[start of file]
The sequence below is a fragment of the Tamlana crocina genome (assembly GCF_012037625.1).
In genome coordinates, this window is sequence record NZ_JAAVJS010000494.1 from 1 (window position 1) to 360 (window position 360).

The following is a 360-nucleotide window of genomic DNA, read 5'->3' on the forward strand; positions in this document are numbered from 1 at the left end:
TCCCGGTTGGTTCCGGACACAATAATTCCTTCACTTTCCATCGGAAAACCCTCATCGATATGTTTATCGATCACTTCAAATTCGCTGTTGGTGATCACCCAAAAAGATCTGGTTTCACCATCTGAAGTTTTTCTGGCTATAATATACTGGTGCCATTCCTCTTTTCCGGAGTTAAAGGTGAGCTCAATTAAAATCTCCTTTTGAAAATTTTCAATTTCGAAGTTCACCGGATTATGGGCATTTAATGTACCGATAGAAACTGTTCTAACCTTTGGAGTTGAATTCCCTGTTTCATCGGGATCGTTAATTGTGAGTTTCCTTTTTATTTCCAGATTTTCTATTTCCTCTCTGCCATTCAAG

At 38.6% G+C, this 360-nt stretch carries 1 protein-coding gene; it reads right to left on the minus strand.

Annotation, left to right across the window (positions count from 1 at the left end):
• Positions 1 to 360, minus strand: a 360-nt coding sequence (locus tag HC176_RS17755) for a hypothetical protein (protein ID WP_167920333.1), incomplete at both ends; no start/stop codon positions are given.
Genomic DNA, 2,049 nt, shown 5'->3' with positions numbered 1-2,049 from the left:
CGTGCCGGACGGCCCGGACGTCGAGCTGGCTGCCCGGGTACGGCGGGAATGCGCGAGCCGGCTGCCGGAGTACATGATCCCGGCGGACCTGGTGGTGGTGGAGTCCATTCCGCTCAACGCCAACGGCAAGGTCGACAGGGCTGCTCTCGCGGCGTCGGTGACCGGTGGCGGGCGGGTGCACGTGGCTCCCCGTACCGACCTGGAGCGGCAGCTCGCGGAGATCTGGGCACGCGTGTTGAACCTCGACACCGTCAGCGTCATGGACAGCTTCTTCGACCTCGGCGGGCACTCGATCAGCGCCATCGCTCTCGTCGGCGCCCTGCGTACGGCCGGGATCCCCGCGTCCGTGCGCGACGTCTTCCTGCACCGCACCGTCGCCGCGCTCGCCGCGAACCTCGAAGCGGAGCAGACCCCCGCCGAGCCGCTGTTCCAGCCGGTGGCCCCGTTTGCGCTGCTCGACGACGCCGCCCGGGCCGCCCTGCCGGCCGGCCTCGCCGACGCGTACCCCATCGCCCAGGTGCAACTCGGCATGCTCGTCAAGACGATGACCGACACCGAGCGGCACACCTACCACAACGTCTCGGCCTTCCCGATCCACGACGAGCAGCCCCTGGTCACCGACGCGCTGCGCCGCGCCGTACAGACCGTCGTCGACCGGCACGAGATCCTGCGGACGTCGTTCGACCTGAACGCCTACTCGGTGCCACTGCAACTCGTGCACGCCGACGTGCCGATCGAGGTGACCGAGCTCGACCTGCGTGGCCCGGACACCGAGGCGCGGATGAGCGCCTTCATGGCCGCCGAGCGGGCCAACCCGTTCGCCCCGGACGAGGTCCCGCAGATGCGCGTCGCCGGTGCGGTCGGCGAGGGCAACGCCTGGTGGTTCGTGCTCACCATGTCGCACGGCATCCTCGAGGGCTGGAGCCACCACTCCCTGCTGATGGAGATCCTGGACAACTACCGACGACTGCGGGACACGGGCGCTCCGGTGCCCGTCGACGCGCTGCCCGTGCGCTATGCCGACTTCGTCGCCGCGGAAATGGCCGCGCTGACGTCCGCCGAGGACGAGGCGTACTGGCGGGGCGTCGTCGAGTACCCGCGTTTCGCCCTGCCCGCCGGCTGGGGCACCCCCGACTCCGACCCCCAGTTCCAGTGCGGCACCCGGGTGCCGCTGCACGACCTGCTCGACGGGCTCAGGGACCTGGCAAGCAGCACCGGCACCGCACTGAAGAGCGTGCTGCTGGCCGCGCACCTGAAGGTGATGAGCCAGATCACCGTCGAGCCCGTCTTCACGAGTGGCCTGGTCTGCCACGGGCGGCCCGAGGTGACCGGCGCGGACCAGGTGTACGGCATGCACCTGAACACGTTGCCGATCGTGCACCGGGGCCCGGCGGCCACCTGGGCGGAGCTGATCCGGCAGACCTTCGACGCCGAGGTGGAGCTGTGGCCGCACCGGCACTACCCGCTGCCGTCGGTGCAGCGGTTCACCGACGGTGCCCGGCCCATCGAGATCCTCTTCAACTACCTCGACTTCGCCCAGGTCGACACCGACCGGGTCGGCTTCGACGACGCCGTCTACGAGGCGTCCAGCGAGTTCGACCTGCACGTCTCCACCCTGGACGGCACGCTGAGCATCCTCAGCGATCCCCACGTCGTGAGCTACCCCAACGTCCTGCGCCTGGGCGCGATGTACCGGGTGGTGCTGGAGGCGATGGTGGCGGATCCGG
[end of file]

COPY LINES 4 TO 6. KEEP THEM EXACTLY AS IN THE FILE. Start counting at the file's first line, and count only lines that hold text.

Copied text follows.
TCCCGGTTGGTTCCGGACACAATAATTCCTTCACTTTCCATCGGAAAACCCTCATCGATATGTTTATCGATCACTTCAAATTCGCTGTTGGTGATCACCCAAAAAGATCTGGTTTCACCATCTGAAGTTTTTCTGGCTATAATATACTGGTGCCATTCCTCTTTTCCGGAGTTAAAGGTGAGCTCAATTAAAATCTCCTTTTGAAAATTTTCAATTTCGAAGTTCACCGGATTATGGGCATTTAATGTACCGATAGAAACTGTTCTAACCTTTGGAGTTGAATTCCCTGTTTCATCGGGATCGTTAATTGTGAGTTTCCTTTTTATTTCCAGATTTTCTATTTCCTCTCTGCCATTCAAG

At 38.6% G+C, this 360-nt stretch carries 1 protein-coding gene; it reads right to left on the minus strand.

Annotation, left to right across the window (positions count from 1 at the left end):